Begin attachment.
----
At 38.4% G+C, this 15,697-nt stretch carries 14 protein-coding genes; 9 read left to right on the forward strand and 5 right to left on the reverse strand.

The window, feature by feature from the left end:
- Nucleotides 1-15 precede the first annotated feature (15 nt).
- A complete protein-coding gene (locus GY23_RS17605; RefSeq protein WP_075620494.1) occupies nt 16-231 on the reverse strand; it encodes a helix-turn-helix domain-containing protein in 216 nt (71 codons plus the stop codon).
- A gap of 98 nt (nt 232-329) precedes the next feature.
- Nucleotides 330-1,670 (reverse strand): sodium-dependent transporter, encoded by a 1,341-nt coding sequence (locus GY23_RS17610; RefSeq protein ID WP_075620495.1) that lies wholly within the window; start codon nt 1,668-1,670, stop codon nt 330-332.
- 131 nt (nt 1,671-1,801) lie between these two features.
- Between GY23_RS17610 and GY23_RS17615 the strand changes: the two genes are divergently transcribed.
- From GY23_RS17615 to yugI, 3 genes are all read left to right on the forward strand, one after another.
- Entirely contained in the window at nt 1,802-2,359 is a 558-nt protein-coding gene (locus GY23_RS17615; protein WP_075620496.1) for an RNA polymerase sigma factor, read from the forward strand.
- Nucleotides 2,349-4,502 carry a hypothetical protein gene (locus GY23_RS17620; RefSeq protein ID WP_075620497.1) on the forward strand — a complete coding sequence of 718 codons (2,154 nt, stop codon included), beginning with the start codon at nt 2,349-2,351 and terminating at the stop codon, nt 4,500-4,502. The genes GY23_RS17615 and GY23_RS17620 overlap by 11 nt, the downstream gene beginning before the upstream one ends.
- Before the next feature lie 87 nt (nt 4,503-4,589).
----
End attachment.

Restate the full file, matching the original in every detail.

At 38.4% G+C, this 15,697-nt stretch carries 14 protein-coding genes; 9 read left to right on the forward strand and 5 right to left on the reverse strand.

The window, feature by feature from the left end:
- Nucleotides 1-15 precede the first annotated feature (15 nt).
- A complete protein-coding gene (locus GY23_RS17605; RefSeq protein WP_075620494.1) occupies nt 16-231 on the reverse strand; it encodes a helix-turn-helix domain-containing protein in 216 nt (71 codons plus the stop codon).
- A gap of 98 nt (nt 232-329) precedes the next feature.
- Nucleotides 330-1,670 (reverse strand): sodium-dependent transporter, encoded by a 1,341-nt coding sequence (locus GY23_RS17610; RefSeq protein ID WP_075620495.1) that lies wholly within the window; start codon nt 1,668-1,670, stop codon nt 330-332.
- 131 nt (nt 1,671-1,801) lie between these two features.
- Between GY23_RS17610 and GY23_RS17615 the strand changes: the two genes are divergently transcribed.
- From GY23_RS17615 to yugI, 3 genes are all read left to right on the forward strand, one after another.
- Entirely contained in the window at nt 1,802-2,359 is a 558-nt protein-coding gene (locus GY23_RS17615; protein WP_075620496.1) for an RNA polymerase sigma factor, read from the forward strand.
- Nucleotides 2,349-4,502 carry a hypothetical protein gene (locus GY23_RS17620; RefSeq protein ID WP_075620497.1) on the forward strand — a complete coding sequence of 718 codons (2,154 nt, stop codon included), beginning with the start codon at nt 2,349-2,351 and terminating at the stop codon, nt 4,500-4,502. The genes GY23_RS17615 and GY23_RS17620 overlap by 11 nt, the downstream gene beginning before the upstream one ends.
- Before the next feature lie 87 nt (nt 4,503-4,589).